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1996 Ceres 7-Eleven robber Eddie Patterson denied parole – again
• Robbed same store a week later
parole board

Eddie Lee Patterson, 55, who was convicted of two 1996 robberies of a Ceres convenience store, was found unsuitable for parole during an August 18 hearing of the State Board of Parole Hearings held at the California Correctional Center in Susanville.

Deputy District Attorney Melissa Chichportich argued for continued confinement.

Patterson robbed the 7-Eleven on Herndon Road in Ceres on Aug. 29, 1996 by threatening the clerk by yelling, “Give me everything in the register or I’m going to smoke you,” without displaying any weapon. After obtaining approximately $50 from the clerk, Patterson left the store.

A week later, on Sept. 5, Patterson went back to the 7-Eleven to rob again, this time with his face covered to avoid being identified. He placed his hand near his waist to simulate a gun and ordered the clerk to hand over the cash. Patterson left with a mere $25.

At the time of the robberies, Patterson was on parole having been previously convicted and sentenced to prison for robbery in Santa Clara County. In May 1996, he ran away from his parole agent who had a warrant issued for his arrest.

Ceres Police detectives arrested Patterson on Oct. 17, 1996 for both Ceres robberies. When interviewed, Patterson used his brother’s name of Gregory, and denied robbing the store. He also denied absconding from parole or having ever been in prison. When detectives showed him that his brother was in state prison, Patterson admitted lying about his name. When questioned about the robberies in Ceres, Patterson said he knew he was a candidate for a life sentence under California’s “Three Strikes” law. He also told detectives that he would not admit to having committed the crimes even if he had been the perpetrator.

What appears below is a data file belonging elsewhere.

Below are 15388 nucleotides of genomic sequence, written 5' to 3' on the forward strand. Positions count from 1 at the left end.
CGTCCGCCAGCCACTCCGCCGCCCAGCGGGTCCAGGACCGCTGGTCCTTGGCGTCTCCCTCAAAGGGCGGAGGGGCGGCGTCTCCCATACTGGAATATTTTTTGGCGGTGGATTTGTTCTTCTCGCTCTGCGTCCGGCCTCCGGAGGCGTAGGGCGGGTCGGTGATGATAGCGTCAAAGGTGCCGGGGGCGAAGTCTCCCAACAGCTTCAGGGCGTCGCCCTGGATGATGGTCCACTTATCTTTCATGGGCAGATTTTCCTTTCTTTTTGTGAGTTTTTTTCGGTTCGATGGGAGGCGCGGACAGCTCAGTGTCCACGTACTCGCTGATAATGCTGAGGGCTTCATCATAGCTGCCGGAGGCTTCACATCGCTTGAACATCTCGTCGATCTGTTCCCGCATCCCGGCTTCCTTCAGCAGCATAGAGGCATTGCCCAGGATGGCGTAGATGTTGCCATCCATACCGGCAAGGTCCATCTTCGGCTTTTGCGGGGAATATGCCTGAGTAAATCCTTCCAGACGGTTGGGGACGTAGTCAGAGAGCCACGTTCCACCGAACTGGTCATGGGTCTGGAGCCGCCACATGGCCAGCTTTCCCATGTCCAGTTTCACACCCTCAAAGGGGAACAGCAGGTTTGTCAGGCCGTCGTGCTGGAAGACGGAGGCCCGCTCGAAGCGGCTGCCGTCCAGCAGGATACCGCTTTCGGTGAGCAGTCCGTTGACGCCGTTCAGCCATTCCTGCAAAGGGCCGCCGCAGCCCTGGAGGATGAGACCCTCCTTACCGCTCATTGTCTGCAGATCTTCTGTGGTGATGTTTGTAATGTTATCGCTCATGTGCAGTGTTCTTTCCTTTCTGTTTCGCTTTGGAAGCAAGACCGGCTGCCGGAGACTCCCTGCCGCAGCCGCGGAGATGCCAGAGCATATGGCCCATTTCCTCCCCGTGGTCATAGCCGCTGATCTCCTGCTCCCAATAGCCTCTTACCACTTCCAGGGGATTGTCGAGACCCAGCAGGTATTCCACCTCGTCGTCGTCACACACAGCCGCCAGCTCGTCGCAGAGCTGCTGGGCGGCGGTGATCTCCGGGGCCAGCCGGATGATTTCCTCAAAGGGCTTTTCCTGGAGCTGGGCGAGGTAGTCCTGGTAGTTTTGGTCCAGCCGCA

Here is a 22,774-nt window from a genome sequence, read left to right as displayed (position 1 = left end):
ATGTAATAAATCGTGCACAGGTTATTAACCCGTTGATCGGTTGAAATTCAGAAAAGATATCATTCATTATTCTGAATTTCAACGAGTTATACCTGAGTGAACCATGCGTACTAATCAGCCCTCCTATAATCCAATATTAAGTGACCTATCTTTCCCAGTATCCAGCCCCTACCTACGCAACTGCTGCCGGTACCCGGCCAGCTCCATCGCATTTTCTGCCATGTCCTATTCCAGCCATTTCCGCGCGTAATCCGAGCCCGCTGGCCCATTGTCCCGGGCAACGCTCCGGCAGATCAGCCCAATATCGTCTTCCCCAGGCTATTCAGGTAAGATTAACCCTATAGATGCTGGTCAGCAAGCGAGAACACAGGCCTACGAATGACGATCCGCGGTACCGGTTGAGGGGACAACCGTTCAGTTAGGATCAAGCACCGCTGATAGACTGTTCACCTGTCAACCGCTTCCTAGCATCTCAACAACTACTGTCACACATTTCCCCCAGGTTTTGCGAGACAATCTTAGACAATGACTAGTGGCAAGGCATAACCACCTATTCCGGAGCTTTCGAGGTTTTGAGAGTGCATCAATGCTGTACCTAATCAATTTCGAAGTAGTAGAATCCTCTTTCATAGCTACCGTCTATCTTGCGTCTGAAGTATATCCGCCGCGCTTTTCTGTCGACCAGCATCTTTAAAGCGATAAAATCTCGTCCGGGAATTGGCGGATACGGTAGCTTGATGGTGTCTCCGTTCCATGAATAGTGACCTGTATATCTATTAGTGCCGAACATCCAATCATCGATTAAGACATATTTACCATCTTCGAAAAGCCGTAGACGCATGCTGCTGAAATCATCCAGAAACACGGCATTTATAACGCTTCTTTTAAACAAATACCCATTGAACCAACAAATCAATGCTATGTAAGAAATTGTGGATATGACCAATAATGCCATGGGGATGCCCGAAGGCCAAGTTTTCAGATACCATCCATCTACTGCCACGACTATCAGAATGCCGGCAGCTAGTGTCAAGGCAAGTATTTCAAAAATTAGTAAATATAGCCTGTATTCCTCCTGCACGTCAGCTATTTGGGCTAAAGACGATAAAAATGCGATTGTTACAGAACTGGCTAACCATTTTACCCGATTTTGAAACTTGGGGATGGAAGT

Before Judge Al Girolami on July 14, 1997, Patterson pled guilty to one count of second-degree robbery. He also admitted having three prior “strike” convictions in Santa Clara County, two for residential burglary in 1985 and one for robbery in 1992. Patterson was then sentenced to serve 25 years-to-life in state prison under the “Three Strikes” law.

In his first parole hearing in 2018, Patterson admitted that he was heavily into crack cocaine at the time, that he was a “product” of his “environment” and offered no other reasons for his continuing criminal ways since childhood. The board found Patterson had little to no insight into the reasons why he chose a criminal lifestyle, that he had not created an individualized relapse prevention plan to avoid re-offending if released and that his parole plans were insufficient. They also found that he posed an unreasonable risk of danger to the community if released and denied parole for three years.

At a second parole hearing held last November, the board felt Patterson had a good relapse prevention plan and had insight into the causes and effects of his substance abuse earned his release. However, within a month of the board’s decision, parole was rescinded after Patterson was found guilty of delaying a peace officer while still in prison custody.

Patterson will be eligible for another hearing in 2024, or sooner if the Parole Board believes there have been any changed circumstances to justify holding the hearing sooner.